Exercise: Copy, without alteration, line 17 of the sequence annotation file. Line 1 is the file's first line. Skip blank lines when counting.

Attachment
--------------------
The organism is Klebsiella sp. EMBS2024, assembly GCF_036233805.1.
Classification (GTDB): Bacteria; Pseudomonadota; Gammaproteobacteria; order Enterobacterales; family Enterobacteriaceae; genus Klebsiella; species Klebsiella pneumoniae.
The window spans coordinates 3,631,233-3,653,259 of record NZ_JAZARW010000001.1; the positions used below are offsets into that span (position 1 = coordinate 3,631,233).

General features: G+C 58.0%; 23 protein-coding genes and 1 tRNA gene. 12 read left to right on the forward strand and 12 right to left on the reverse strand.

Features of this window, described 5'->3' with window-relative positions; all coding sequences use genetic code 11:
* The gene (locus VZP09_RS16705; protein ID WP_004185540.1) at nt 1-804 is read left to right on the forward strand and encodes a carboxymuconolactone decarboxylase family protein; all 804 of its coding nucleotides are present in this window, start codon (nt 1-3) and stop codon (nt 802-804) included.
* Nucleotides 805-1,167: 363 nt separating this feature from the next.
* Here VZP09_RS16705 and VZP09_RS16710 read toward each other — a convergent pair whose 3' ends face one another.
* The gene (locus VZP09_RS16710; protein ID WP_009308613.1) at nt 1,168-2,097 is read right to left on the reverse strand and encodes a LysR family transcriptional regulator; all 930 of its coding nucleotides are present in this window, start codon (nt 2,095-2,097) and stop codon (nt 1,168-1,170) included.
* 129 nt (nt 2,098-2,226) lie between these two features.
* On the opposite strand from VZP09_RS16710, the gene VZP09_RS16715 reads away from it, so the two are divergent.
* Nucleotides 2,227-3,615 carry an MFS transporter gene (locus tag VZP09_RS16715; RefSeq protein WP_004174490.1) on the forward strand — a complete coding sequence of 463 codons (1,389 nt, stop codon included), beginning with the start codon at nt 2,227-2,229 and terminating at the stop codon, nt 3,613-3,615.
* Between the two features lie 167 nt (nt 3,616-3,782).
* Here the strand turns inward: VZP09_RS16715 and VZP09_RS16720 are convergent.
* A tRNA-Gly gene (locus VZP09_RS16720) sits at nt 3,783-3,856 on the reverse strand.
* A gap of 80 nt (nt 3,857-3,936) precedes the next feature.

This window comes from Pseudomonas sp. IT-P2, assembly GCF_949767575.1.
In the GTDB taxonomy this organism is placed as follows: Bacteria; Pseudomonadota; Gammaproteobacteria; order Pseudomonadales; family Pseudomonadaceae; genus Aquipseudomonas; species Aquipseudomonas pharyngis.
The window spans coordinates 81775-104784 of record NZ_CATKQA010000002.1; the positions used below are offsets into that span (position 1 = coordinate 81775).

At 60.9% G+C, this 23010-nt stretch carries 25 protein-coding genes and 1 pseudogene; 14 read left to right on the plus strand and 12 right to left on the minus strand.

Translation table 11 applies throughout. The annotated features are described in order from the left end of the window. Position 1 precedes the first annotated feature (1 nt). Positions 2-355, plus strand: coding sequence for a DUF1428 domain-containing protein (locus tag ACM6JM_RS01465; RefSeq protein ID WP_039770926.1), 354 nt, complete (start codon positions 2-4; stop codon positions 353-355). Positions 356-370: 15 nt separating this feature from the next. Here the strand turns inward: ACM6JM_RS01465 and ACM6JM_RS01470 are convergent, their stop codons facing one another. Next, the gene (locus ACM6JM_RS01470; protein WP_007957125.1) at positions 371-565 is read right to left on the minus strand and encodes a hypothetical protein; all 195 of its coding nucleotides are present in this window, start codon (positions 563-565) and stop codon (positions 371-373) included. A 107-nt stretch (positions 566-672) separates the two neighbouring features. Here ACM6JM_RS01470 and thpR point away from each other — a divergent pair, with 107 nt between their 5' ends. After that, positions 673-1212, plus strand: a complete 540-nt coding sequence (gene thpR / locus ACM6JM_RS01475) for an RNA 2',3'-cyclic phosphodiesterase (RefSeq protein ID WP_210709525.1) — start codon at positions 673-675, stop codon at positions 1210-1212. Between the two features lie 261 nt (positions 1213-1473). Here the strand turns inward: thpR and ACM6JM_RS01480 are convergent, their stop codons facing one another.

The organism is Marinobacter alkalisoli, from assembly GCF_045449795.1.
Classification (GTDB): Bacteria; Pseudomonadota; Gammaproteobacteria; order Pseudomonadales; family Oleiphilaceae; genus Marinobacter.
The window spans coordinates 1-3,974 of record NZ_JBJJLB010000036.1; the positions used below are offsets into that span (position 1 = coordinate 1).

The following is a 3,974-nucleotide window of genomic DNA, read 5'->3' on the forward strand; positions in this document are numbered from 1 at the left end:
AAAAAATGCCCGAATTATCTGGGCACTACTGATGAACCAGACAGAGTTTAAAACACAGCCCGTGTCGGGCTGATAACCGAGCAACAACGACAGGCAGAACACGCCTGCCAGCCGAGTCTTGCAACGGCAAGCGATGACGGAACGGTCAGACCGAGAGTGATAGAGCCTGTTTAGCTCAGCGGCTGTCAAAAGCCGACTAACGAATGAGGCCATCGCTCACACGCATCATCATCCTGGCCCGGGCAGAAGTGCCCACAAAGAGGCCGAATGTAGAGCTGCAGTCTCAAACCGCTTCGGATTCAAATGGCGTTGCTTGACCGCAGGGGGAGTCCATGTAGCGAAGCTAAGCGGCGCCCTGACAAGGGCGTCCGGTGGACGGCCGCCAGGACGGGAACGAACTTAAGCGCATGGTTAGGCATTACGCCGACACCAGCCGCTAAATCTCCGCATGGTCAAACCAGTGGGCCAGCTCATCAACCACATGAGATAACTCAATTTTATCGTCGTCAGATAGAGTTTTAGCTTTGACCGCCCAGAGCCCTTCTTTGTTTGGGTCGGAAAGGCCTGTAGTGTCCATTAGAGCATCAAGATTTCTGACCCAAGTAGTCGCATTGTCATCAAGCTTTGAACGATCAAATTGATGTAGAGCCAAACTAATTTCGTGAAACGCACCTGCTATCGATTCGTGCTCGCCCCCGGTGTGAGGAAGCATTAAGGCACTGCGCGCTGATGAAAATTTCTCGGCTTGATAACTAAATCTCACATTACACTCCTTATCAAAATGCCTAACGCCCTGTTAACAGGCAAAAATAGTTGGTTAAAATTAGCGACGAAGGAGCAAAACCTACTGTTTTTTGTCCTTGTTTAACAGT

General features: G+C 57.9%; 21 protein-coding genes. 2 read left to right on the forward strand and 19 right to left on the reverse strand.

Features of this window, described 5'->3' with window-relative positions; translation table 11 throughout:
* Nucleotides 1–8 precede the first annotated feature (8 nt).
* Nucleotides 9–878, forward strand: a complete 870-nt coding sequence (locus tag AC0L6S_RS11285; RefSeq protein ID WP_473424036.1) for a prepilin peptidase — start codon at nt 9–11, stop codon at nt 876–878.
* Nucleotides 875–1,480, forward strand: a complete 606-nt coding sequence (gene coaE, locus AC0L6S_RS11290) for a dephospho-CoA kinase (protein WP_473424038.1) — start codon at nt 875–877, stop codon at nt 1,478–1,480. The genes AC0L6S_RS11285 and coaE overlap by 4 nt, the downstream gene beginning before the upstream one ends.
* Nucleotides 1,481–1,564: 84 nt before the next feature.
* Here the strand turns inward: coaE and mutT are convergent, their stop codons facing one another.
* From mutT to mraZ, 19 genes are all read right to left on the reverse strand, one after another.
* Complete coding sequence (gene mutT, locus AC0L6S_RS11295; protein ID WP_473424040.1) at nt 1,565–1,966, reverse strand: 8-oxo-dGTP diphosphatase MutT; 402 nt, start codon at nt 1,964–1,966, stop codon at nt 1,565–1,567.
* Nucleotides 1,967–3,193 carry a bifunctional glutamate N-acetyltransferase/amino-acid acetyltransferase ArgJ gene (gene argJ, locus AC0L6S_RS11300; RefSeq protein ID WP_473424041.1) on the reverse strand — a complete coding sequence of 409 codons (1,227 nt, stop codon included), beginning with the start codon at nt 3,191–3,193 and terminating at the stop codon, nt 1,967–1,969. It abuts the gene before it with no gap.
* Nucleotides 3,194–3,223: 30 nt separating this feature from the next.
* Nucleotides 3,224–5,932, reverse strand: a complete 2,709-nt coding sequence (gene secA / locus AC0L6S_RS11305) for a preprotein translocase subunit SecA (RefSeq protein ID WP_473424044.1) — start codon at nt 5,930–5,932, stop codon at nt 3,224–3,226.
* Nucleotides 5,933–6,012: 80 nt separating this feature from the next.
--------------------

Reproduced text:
This window comes from Pseudomonas sp. IT-P2, assembly GCF_949767575.1.